Ezekiel’s Vision of Israel’s Restoration Part 1 -- By: Merrill Frederick Unger
BSac 106:423 (Jul 49) p. 312
Ezekiel’s Vision of Israel’s Restoration
The thirty-seventh chapter of Ezekiel’s prophecy contains a vision which, because of its importance and graphic character, places it at once in the forefront of major Old Testament passages dealing with the return of Israel to its homeland. Indeed, in portions of Scripture abounding in magnificent and glowing accounts of Israel’s future hope and glory, the vision of the dry bones stands as one of the most striking and arresting portraitures of the nation’s restoration to be found anywhere in the prophetic Word. Its language is compelling and pregnant. Its imagery vivid and trenchant. Its scope sweeping and expansive. Its theme grand and elevated. Accordingly, the proper interpretation of the vision is of vast importance in eschatological study and far-reaching in its ramifications.
The Vision Misinterpreted and Misunderstood
However, despite the vitality and significance of this remarkable prophetic passage and the timeliness of its message, it is widely misunderstood and misapplied. Much error and confusion cling to it. Ignorance abounds with regard to it. Much of the misunderstanding may be attributed to fantastic and unworkable eschatological theories which close, rather than open, the truth, and veil it in darkness, rather than flood it with light. Or, on the other hand, much of the blame may be laid at the door of sheer neglect, even on the part of theologians and Bible teachers. The theme has been avoided by many as being altogether obtuse and incomprehensible. It is astonishing how many students of the Word approach such highly wrought symbolic portions of prophetic Scripture like Ezekiel, Daniel or the Revelation with an emotion somewhat akin to terror, which seems to paralyze them into an agnostic attitude of “I don’t know. I can’t know!” As a consequence, many do not try to know, avoiding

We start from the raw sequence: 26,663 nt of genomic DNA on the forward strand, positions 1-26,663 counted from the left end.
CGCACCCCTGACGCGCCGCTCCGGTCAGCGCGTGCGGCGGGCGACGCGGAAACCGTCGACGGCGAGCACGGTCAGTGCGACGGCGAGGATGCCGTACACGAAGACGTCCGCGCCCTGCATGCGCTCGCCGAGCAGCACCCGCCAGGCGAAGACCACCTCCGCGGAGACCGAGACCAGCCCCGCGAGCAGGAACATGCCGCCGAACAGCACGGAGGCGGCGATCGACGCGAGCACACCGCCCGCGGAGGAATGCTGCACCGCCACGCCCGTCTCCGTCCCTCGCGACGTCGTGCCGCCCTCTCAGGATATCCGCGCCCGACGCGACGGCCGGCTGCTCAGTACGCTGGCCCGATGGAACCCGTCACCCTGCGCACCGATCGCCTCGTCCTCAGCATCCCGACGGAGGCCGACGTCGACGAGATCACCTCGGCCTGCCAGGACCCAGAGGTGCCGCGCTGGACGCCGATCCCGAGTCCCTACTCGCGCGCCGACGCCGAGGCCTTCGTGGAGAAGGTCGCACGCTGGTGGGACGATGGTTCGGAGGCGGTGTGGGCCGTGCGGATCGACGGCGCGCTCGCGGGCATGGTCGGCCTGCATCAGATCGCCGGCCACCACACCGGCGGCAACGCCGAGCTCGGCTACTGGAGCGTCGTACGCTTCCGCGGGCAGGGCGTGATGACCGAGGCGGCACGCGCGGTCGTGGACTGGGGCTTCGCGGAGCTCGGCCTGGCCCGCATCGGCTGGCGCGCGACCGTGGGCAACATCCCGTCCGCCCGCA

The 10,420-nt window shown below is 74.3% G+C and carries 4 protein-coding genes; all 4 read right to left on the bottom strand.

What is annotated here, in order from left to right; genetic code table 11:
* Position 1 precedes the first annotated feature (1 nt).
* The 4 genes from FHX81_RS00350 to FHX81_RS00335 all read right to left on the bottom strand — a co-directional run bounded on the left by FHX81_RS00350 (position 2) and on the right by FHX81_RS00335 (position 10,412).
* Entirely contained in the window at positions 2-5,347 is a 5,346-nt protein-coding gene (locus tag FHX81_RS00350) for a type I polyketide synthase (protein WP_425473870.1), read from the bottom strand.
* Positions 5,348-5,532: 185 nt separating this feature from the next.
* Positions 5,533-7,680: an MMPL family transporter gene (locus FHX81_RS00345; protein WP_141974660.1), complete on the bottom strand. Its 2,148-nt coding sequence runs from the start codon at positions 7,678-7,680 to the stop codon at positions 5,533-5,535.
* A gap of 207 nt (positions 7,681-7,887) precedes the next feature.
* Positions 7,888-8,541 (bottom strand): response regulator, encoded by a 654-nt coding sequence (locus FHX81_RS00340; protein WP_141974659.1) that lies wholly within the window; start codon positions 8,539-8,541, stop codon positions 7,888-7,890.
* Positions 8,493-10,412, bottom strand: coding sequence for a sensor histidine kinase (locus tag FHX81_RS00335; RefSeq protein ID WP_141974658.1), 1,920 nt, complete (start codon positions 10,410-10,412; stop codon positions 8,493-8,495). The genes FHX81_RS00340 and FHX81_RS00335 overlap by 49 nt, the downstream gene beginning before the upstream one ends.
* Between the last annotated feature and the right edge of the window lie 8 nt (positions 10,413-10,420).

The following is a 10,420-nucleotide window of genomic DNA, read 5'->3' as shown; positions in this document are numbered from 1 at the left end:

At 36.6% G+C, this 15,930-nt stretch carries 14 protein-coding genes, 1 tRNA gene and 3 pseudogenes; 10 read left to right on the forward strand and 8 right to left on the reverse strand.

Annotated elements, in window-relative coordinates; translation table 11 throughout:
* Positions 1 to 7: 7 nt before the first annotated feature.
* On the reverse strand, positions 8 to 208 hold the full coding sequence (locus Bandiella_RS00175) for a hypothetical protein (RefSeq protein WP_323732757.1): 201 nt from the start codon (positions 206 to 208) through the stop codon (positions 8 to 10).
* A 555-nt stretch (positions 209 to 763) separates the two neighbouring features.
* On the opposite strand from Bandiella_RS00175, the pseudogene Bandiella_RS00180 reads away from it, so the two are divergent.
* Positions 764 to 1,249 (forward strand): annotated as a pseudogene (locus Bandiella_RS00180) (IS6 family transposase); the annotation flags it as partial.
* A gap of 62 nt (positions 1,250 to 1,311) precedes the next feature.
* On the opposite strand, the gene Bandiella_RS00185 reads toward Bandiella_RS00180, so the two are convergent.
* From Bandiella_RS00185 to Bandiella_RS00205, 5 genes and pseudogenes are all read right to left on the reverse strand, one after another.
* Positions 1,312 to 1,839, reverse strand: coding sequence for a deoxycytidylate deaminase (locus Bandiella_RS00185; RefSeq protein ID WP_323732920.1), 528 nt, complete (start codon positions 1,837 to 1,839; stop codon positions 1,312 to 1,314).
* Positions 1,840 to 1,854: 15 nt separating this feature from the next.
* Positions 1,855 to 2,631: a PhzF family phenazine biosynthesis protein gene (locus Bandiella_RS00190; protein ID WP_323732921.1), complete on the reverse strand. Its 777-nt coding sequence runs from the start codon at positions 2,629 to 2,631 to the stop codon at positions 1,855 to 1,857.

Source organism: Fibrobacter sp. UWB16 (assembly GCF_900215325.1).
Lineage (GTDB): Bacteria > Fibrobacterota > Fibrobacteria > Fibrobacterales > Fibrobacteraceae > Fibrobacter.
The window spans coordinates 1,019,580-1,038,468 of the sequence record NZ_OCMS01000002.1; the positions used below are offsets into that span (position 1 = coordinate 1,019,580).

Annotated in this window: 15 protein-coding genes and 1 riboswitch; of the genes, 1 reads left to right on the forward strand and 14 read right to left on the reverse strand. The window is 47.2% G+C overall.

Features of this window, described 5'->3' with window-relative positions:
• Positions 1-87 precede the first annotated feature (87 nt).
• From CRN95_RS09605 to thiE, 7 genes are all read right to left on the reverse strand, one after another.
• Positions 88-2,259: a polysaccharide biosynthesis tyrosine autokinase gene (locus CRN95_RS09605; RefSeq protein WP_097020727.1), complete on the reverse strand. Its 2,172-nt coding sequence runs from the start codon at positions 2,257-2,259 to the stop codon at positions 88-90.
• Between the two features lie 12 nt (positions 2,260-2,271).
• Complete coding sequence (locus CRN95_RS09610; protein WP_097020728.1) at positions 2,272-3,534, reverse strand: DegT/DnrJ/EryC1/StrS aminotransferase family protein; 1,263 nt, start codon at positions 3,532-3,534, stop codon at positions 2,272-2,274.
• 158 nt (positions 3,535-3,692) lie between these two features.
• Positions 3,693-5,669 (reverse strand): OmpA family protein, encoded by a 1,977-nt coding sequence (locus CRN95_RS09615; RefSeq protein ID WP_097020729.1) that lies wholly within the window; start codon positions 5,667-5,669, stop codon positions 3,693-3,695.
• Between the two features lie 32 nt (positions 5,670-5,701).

BSac 106:423 (Jul 49) p. 313
such themes altogether. The resulting toll of such neglect in ignorance and error is appalling.
First, then, in dealing with this subject, it will be necessary to focus attention upon
I. Various Erroneous Views
1. The First Erroneous View Is That the Vision Describes the Physical Resurrection of the Dead in General. This position, although espoused by Jerome, and in later times more especially defended by Calov, and most ardently championed by Kliefoth, must be rejected, not because the doctrine of the resurrection of the body would not have been a potent consolation to the pious-hearted in Israel, or because that doctrine was not then known, but simply because, in the prophet’s own explanation, the bones are declared specifically to be those, not o...
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